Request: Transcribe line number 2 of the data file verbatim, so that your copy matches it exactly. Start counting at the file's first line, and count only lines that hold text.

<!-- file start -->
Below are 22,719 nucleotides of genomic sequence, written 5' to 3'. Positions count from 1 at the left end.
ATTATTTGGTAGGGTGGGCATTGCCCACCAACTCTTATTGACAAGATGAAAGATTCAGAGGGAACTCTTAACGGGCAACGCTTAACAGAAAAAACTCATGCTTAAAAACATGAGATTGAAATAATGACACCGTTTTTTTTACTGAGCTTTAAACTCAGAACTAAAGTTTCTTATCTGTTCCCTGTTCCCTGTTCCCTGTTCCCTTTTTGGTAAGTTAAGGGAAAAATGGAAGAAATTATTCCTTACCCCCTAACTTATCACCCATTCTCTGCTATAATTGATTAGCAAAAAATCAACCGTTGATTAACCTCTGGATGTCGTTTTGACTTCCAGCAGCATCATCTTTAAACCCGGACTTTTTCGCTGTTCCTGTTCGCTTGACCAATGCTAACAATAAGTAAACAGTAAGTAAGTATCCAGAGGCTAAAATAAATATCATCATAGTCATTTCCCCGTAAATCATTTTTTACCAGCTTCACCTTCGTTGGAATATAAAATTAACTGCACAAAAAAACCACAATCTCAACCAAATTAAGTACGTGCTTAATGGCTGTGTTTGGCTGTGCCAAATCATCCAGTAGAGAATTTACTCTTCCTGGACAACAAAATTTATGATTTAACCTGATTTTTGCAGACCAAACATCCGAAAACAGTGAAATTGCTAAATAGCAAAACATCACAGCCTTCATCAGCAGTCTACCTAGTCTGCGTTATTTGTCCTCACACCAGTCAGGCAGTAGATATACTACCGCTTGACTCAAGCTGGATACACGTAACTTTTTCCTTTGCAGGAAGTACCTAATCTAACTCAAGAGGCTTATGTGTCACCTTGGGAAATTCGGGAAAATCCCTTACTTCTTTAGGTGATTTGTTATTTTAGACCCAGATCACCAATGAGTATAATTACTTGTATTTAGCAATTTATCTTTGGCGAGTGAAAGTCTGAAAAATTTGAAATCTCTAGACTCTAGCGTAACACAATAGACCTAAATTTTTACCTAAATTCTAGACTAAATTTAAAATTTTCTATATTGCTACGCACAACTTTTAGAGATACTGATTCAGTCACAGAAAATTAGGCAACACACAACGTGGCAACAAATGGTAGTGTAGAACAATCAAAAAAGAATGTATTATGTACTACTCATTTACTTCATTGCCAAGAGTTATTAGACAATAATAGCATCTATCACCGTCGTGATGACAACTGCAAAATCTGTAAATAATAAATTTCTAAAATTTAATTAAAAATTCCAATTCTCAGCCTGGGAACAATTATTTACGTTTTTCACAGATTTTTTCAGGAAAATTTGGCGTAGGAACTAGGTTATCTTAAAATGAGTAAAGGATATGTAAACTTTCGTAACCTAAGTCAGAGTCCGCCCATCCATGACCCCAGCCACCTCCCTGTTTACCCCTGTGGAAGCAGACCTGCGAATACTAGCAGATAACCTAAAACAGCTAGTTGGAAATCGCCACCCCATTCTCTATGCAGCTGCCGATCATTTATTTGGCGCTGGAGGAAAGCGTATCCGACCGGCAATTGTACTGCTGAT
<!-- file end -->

ATTATTTGGTAGGGTGGGCATTGCCCACCAACTCTTATTGACAAGATGAAAGATTCAGAGGGAACTCTTAACGGGCAACGCTTAACAGAAAAAACTCATGCTTAAAAACATGAGATTGAAATAATGACACCGTTTTTTTTACTGAGCTTTAAACTCAGAACTAAAGTTTCTTATCTGTTCCCTGTTCCCTGTTCCCTGTTCCCTTTTTGGTAAGTTAAGGGAAAAATGGAAGAAATTATTCCTTACCCCCTAACTTATCACCCATTCTCTGCTATAATTGATTAGCAAAAAATCAACCGTTGATTAACCTCTGGATGTCGTTTTGACTTCCAGCAGCATCATCTTTAAACCCGGACTTTTTCGCTGTTCCTGTTCGCTTGACCAATGCTAACAATAAGTAAACAGTAAGTAAGTATCCAGAGGCTAAAATAAATATCATCATAGTCATTTCCCCGTAAATCATTTTTTACCAGCTTCACCTTCGTTGGAATATAAAATTAACTGCACAAAAAAACCACAATCTCAACCAAATTAAGTACGTGCTTAATGGCTGTGTTTGGCTGTGCCAAATCATCCAGTAGAGAATTTACTCTTCCTGGACAACAAAATTTATGATTTAACCTGATTTTTGCAGACCAAACATCCGAAAACAGTGAAATTGCTAAATAGCAAAACATCACAGCCTTCATCAGCAGTCTACCTAGTCTGCGTTATTTGTCCTCACACCAGTCAGGCAGTAGATATACTACCGCTTGACTCAAGCTGGATACACGTAACTTTTTCCTTTGCAGGAAGTACCTAATCTAACTCAAGAGGCTTATGTGTCACCTTGGGAAATTCGGGAAAATCCCTTACTTCTTTAGGTGATTTGTTATTTTAGACCCAGATCACCAATGAGTATAATTACTTGTATTTAGCAATTTATCTTTGGCGAGTGAAAGTCTGAAAAATTTGAAATCTCTAGACTCTAGCGTAACACAATAGACCTAAATTTTTACCTAAATTCTAGACTAAATTTAAAATTTTCTATATTGCTACGCACAACTTTTAGAGATACTGATTCAGTCACAGAAAATTAGGCAACACACAACGTGGCAACAAATGGTAGTGTAGAACAATCAAAAAAGAATGTATTATGTACTACTCATTTACTTCATTGCCAAGAGTTATTAGACAATAATAGCATCTATCACCGTCGTGATGACAACTGCAAAATCTGTAAATAATAAATTTCTAAAATTTAATTAAAAATTCCAATTCTCAGCCTGGGAACAATTATTTACGTTTTTCACAGATTTTTTCAGGAAAATTTGGCGTAGGAACTAGGTTATCTTAAAATGAGTAAAGGATATGTAAACTTTCGTAACCTAAGTCAGAGTCCGCCCATCCATGACCCCAGCCACCTCCCTGTTTACCCCTGTGGAAGCAGACCTGCGAATACTAGCAGATAACCTAAAACAGCTAGTTGGAAATCGCCACCCCATTCTCTATGCAGCTGCCGATCATTTATTTGGCGCTGGAGGAAAGCGTATCCGACCGGCAATTGTACTGCTGAT